The Two Women Fixing the Pipeline for Black Female Economists
(Bloomberg) -- The first Black PhD economist in the U.S. Sadie Alexander wasn’t able to practice her chosen profession. Born in 1898, Alexander couldn’t find work because of her race and gender, so she turned to practicing law instead. More than a century later, Black women account for only one percent of U.S. economists.
Anna Gifty Opoku-Agyeman and Fanta Traore are working to change that. In 2018, at the ages of 21 and 24, respectively, they co-founded The Sadie Collective, an organization addressing the pipeline and pathway problem for Black women in economics.
“What does diversity in economics look like?” Opoku-Agyeman, who studied math and economics at the University of Maryland, said in a recent video interview for the series Black in Focus.
“We are both entering spaces that are going to be predominately white and predominately male,” Opoku-Agyeman said. Traore also studied economics at Howard University, and spent two years working at the Federal Reserve Board in Washington, D.C. “How are we ensuring that we are seeing ourselves in those spaces, but also making sure that the resources that we have been so blessed to have are connected to our friends and our community.”
In a June 2020 Open Letter to Economic Institutions in the Face of #BlackLivesMatter, The Sadie Collective called on the Federal Reserve systems to commit to training and hiring qualified Black doctoral candidates and proportional representation among economists, researchers, and senior leadership within the Banks and the Board by 2030.
“For any organization, whether it’s a policy program, an economics department or a central bank, diversity is absolutely essential in order for good policy to be created,” said Traore, who is the organization’s chief executive, during a recent video interview. “Economists help to shape the world.”
Karen Toulon, chief correspondent for Bloomberg Equality, talked with Opoku-Agyeman and Traore about why “Black Women Best” is good for all Americans, the policies they are excited about and the US Federal Reserve’s racial awakening. (Their comments have been edited and condensed for clarity.)
Karen Toulon: The U.S. Labor Department’s Chief Economist Janelle Jones has caused a bit of a stir with her “Black Women Best” concept. It’s being interpreted different ways.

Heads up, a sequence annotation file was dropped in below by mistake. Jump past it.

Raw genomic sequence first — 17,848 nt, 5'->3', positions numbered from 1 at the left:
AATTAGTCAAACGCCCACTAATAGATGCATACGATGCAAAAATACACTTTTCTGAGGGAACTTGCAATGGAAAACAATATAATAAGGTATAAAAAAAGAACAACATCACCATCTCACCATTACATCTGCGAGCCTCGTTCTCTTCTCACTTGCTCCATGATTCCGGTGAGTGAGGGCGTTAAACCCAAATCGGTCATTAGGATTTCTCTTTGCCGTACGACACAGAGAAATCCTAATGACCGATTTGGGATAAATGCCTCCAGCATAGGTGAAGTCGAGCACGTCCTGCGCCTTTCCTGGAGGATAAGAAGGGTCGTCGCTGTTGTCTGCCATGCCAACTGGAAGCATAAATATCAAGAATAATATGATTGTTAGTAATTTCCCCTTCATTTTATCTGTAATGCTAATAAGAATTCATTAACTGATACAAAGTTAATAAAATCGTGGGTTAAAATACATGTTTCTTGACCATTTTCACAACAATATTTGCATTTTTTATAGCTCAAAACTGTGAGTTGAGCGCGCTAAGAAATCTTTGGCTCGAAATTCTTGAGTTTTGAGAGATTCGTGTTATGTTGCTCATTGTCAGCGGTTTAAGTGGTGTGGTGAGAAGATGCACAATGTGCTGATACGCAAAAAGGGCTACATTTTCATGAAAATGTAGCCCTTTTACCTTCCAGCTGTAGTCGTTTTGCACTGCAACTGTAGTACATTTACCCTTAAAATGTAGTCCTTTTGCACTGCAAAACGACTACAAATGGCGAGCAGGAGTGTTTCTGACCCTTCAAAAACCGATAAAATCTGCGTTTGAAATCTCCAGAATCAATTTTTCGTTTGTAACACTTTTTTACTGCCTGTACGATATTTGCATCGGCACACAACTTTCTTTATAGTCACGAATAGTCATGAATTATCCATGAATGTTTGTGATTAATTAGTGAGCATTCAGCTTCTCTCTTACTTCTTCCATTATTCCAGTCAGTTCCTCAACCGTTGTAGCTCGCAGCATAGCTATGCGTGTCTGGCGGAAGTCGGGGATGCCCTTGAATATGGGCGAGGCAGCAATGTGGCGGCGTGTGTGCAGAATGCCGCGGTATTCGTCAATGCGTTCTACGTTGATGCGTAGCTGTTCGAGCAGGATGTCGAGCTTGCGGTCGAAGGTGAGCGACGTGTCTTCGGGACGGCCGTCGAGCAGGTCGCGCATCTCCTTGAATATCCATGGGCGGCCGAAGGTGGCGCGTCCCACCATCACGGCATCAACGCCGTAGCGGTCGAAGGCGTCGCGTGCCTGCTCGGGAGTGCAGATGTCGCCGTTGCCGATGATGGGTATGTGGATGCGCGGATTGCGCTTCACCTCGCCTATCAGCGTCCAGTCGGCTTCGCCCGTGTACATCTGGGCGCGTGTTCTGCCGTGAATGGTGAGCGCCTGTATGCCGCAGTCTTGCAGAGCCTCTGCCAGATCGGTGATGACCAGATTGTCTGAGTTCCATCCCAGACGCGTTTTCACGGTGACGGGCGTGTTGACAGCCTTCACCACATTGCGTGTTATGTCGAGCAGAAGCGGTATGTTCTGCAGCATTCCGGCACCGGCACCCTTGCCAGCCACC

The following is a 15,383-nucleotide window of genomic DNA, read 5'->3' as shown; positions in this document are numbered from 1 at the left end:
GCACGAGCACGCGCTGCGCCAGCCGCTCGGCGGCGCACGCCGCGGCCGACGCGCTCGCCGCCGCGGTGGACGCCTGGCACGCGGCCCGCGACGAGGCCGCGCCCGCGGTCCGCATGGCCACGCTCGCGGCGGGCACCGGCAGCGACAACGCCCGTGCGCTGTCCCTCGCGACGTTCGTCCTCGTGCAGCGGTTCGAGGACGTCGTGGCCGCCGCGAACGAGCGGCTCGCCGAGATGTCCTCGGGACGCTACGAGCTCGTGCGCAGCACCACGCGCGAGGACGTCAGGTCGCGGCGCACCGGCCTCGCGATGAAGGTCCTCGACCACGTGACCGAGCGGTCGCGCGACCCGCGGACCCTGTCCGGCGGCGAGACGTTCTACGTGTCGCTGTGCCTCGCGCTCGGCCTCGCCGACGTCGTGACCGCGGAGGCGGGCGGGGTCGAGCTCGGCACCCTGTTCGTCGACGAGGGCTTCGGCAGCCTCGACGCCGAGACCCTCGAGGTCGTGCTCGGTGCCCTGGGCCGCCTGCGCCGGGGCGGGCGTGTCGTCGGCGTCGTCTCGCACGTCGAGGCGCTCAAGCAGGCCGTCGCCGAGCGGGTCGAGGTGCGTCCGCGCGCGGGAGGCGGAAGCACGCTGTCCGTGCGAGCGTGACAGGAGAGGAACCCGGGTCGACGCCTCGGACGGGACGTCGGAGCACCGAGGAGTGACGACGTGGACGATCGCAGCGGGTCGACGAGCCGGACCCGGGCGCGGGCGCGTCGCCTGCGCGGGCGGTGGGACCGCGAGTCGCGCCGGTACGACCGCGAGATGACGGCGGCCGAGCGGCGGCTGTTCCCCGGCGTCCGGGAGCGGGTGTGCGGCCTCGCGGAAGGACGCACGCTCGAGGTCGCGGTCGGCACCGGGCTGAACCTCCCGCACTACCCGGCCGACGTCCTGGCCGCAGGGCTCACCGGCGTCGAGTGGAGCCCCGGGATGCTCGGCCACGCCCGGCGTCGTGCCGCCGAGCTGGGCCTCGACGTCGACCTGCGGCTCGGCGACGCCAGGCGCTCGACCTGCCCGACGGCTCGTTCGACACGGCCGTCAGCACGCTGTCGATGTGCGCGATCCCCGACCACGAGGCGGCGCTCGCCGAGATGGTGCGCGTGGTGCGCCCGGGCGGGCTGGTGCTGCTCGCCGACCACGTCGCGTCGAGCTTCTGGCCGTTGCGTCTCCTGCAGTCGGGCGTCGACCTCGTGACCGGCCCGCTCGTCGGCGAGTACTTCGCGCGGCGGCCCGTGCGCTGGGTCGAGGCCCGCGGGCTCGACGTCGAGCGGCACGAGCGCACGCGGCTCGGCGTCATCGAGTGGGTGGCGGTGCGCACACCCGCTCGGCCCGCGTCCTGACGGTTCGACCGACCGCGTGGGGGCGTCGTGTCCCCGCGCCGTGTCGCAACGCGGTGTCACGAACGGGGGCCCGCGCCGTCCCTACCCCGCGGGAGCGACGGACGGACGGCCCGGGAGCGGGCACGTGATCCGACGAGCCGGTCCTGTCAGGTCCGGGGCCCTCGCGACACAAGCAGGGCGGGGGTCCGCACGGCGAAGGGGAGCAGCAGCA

Anna Gifty Opoku-Agyeman: “Black Women Best” means the best outcome for Black women in the economy is a better outcome for everyone else. Black women are essentially worse off on a number of economic indicators across the board. And so if we are ensuring that Black women have access to housing, if we are forgiving Black women’s student debt, if we are ensuring that Black women have access to resources if they’re small business owners—then getting Black women those resources, forgiving that debt translates to every other group in the United States.
KT: U.S. Federal Reserve Chair Jerome Powell in June of last year spoke about the effects of racism, just about the same time The Sadie Collective put out its Open Letter to Economic Institutions. The fed’s been talking more about race as a factor in economic life. You made specific proposals to the Fed around hiring and training. Any progress?
Fanta Traore: The fed addressing systemic racism for the first time is pretty remarkable. And the other fed presidents across the system have also shared some statements around what the toll of structural racism is on the economy.
We’ve had Chair Janet Yellen involved with our [Sadie Collective] conference since the beginning in 2019. We’ve also partnered with the Chicago Fed and also the Board of Governors where we facilitated sessions around anti-racism specifically for staff at the Fed to engage with us and to think about what they can do differently and better.
One of the clearest ways to effect change is to hire Black economists. And currently at the Fed in DC there are zero Black economists out of 400. And that is part of the reason why we found ourselves in the Great Recession. The lack of diversity at the table. There was mortgage lending that was occurring to Black people who were in the middle class—Heather McGhee’s work speaks to this—who were getting terrible rates. And if there were Black economists with the lived experiences that are related to those communities, then maybe we could have caught it and not have had the impact we’ve seen globally.
KT: What are some policies that you are looking at, that you think need to get done?
O-A: Forgiving student debt is really about ensuring that Black folks can build wealth. Black women have the highest student debt, which is about $40,000. The only plan that addresses their debt is Senator Chuck Schumer and Senator Elizabeth Warren’s plan, which has been backed by Congresswoman Ayanna Pressley. That plan says it will forgive up to $50,000 in debt.
Obviously minimum wage increases. And that really comes along with a federal job guarantees. Congresswoman Ayanna Pressley coauthored a resolution with economists Nina Banks and Derrick Hamilton and the cofounder and CEO of Policy Link. The idea is that everyone deserves a dignified job that pays $15 an hour that is offered by the federal government. This is really at the core of racial justice and economic justice. Ensuring that people have the ability to build wealth and have financial freedom.
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